It’s been a year and a half since the second generation Nissan Juke hit the road but I hadn’t had the chance to try it yet. It still wears its distinctive style and atypical face but is now grown up and offer better accommodation… even though interior space is not its forte. However, it uses more modern underpinnings, as it is based on the Renault Clio V and the latest Sandero platform.
Enginewise, the choice is easy as… there is just one lump on offer. The 1.0 litre 3-cylinder petrol offers 117 hp and is way more lazy than other much livelier 3 cylinders. To make things worse, the DCT gearbox fitted to our test model didn’t help to counteract the sluggish feelings but I’ll come back to that later. The car tested was a top of the range N-Design Enigma Black fitted with the Technology Pack and the Chic Black Interior Pack. In short, a great way to feel at home in a totally driver-oriented environment.
I like it
I have to admit I was deeply impressed by the interior and the way it looks. This feeling is reinforced by the Alcantara-covered dashboard, the leather/Alcantara seats and the Bose Personal Plus system (with speakers located in the backrests), all featured in the Interior Pack. Then… there is that special feeling, sitting in something different compared to many other cars with very similar interiors. Plastics quality as well as fit and finish are rather good and the information provided by the various screens are clear and easy to understand.
The first generation interior was a real let-down and fortunately it’s been truly and thoroughly improved : the designers lengthened (+7.5 cm) and widened it (+3 cm) while the wheelbase increased by a full 10 cm. This gives the rear passengers 6 cm more knee room and the boot capacity is now 422 litres, 20% more than the previous model. This is better, way much better, than its competitors such as the Peugeot 2008 (405 litres) or the Toyota C-HR (377 litres). Weighting 1,217 kg in the case of this fully- equipped version, the Juke is not among the class heavies.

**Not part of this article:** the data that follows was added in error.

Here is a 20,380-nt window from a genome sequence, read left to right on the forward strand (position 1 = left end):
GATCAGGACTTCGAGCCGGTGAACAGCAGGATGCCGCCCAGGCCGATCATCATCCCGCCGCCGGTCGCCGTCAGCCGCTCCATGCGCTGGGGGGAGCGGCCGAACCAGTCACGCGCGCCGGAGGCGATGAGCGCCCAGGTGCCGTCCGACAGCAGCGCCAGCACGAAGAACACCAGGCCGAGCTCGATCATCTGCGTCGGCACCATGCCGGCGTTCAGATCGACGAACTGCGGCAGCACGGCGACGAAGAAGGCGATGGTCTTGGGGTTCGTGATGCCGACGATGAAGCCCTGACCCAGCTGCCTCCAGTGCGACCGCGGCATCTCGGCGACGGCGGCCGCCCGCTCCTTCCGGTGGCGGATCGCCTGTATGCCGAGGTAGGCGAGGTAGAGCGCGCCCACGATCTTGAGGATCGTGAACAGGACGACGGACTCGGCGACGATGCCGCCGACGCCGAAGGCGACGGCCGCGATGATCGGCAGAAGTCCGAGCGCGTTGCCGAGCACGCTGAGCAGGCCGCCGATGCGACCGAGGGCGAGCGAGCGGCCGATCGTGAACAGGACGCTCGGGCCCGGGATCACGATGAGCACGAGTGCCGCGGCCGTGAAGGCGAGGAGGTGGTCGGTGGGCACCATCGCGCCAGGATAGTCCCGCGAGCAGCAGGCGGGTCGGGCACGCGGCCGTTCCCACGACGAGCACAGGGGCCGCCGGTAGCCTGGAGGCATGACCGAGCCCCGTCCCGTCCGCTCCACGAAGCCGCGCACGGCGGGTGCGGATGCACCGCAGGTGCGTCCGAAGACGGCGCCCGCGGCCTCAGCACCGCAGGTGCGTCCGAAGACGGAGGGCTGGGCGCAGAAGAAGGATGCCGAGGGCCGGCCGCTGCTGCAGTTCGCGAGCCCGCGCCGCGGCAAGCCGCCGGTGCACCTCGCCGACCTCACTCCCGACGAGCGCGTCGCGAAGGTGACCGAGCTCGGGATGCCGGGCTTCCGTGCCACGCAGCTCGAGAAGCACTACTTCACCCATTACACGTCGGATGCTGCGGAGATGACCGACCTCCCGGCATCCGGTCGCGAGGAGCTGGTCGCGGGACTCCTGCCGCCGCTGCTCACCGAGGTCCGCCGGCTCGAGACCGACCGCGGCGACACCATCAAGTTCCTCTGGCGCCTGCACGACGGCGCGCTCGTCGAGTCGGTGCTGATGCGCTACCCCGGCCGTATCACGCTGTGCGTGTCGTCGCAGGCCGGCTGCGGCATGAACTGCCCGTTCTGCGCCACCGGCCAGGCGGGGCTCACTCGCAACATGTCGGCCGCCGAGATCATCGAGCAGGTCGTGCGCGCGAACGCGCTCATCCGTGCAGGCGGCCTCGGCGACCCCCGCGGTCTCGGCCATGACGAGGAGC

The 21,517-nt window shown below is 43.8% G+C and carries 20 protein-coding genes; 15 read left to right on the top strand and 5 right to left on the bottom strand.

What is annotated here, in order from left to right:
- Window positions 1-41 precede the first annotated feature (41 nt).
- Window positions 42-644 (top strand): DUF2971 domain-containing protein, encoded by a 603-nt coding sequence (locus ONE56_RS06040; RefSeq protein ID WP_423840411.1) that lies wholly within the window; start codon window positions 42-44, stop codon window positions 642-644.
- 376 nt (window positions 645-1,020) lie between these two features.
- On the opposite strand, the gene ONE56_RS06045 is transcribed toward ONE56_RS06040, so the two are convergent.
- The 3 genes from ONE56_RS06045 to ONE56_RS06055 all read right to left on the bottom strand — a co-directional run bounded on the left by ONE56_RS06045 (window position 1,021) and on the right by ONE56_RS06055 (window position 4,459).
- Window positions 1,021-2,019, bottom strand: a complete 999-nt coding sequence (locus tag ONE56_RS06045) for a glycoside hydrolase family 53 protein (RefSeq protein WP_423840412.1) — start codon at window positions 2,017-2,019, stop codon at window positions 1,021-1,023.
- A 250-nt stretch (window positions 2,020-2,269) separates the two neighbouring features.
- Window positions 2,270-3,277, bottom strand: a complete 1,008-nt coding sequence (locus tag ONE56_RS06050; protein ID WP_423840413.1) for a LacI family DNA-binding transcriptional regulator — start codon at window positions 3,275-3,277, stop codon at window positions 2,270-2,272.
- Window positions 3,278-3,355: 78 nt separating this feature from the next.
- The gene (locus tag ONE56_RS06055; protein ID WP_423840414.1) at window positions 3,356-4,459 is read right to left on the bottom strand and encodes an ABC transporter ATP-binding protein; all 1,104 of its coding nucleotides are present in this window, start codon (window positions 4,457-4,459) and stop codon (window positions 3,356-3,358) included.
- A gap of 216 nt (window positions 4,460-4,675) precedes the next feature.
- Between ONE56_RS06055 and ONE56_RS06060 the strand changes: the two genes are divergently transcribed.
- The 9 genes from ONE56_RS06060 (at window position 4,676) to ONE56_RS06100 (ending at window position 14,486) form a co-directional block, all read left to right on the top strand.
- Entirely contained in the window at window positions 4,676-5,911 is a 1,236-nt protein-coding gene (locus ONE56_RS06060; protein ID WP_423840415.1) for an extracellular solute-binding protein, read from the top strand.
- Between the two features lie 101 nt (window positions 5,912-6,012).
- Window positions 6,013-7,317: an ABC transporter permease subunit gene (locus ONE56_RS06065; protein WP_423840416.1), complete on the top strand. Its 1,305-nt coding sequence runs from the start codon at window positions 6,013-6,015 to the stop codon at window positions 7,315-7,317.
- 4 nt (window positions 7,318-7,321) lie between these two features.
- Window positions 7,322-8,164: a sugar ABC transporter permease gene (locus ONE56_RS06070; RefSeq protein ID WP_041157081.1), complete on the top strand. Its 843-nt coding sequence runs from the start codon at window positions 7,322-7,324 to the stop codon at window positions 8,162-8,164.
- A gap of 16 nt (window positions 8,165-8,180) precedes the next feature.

I don’t like it
I’m not thrilled with the Juke’s mechanical package. The engine (HR10 DDT in the Alliance’s internal naming system) is pretty lethargic to start with but coupled to this 7-speed dual-clutch automatic gearbox, it becomes anemic. You may say that a Toyota C-HR is not much more livelier and you would be pretty right… Claiming a 0 to 100 km/h time of 11″1 secs and a 180 km/h top speed is honest on the part of the Japanese manufacturer but its sporty look, with its big 19″ wheels and its dual paintjob probably made me dream!
Why I buy it
Now pretty common on our streets, the Nissan Juke is going for a new lease of life. However, we can legitimately wonder if offering just a single engine will be enough to ensure a renewed sale success. We are still waiting for a hybrid version to complement this 3 cylinder one… Nevertheless, the the Juke II is now more mature and that alone should delight its fans. They will appreciate its oddball character, now with improved abilities. They should be delighted by its increased loading capacity, now far from being ridiculous. Above all, comfort is much improved compared to the first iteration. The asking price remains one of the Juke’s main assets. The current model starts from € 22.070 and features LED headlights, manual aircon, power mirrors, cruise control, road sign recognition and a digital radio with USB port and Bluetooth connectivity. Finally, the handling is quite nippy, even though the lack of power makes that pretty much irrelevant.
Why I don’t buy it
The small 3-cylinder engine laziness is the Juke’s main flaw. The new dual-clutch gearbox doesn’t help matters either: it’s too linear, even when using the sterring wheel paddles. In fact, it’s low speed driveability that proves particularly tricky: the lack of progressivity reminding the worst last century auto gearboxes. Eventually, even though I have a heavy right foot, this engine was a heavy drinker, using around 8.5 l/100 km during our test… (Translation: Dimitri Urbain)